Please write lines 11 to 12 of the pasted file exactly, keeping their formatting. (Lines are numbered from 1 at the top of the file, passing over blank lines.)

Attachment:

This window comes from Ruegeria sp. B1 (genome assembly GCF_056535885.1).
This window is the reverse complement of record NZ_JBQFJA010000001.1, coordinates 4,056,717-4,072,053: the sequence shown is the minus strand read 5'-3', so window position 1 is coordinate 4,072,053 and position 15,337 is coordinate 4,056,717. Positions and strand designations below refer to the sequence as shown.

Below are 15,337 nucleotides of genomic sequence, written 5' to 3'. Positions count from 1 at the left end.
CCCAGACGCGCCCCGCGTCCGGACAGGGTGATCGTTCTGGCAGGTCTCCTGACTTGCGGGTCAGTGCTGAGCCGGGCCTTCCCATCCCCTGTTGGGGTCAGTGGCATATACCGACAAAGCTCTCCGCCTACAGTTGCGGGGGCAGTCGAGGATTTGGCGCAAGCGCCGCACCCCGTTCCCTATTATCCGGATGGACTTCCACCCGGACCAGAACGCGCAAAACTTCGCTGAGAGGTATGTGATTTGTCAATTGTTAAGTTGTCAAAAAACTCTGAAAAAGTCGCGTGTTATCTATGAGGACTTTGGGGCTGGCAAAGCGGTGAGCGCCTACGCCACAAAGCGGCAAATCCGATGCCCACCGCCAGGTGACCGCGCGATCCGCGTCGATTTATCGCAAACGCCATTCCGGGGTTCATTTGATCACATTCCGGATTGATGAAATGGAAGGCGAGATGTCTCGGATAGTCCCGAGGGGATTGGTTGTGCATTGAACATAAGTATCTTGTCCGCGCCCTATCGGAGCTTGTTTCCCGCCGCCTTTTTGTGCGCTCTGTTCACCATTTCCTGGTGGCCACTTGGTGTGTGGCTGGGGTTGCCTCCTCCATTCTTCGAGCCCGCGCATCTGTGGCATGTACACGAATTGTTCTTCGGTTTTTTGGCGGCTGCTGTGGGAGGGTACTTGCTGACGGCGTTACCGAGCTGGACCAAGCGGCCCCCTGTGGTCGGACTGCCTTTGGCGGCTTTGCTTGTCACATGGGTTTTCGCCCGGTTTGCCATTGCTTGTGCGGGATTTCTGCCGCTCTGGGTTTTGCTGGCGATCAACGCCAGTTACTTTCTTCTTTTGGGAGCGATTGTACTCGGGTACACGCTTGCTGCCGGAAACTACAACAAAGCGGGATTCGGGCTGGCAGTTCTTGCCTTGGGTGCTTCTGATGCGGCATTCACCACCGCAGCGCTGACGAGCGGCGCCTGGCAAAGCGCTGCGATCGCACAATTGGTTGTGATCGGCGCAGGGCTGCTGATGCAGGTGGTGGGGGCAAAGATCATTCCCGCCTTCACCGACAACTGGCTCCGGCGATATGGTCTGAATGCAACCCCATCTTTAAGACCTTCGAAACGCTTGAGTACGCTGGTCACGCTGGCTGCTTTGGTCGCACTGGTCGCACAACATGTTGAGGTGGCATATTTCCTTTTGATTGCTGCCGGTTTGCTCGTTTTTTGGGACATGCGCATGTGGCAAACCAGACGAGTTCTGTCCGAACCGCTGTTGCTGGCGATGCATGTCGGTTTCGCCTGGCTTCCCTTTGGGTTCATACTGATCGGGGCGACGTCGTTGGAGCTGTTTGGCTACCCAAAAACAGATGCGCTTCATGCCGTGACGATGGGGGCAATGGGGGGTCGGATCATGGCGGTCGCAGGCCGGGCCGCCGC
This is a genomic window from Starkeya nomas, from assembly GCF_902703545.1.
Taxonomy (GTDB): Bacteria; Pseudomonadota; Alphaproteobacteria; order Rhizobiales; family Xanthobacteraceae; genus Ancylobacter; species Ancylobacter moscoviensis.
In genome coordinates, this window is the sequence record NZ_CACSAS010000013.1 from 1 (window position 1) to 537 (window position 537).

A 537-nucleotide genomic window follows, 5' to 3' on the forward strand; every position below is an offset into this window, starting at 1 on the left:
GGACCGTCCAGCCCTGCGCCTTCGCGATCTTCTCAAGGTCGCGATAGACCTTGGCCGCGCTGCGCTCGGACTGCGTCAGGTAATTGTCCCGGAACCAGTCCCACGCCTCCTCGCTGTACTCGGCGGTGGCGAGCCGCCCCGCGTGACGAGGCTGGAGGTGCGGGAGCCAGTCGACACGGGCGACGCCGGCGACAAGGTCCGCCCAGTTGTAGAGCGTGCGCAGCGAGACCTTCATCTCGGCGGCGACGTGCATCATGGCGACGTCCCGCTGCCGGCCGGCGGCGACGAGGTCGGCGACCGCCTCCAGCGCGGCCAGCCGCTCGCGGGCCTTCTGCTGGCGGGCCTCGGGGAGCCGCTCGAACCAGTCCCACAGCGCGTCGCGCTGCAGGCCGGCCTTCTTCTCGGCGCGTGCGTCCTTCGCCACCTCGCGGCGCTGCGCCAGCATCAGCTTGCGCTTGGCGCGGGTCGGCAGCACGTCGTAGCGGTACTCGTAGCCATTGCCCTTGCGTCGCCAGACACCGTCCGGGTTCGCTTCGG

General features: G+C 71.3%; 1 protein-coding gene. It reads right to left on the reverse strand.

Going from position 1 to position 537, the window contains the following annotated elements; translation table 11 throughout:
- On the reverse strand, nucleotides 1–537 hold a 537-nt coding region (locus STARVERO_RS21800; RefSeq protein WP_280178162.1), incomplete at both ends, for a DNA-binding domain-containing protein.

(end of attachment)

Going from position 1 to position 537, the window contains the following annotated elements; translation table 11 throughout:
- On the reverse strand, nucleotides 1–537 hold a 537-nt coding region (locus STARVERO_RS21800; RefSeq protein WP_280178162.1), incomplete at both ends, for a DNA-binding domain-containing protein.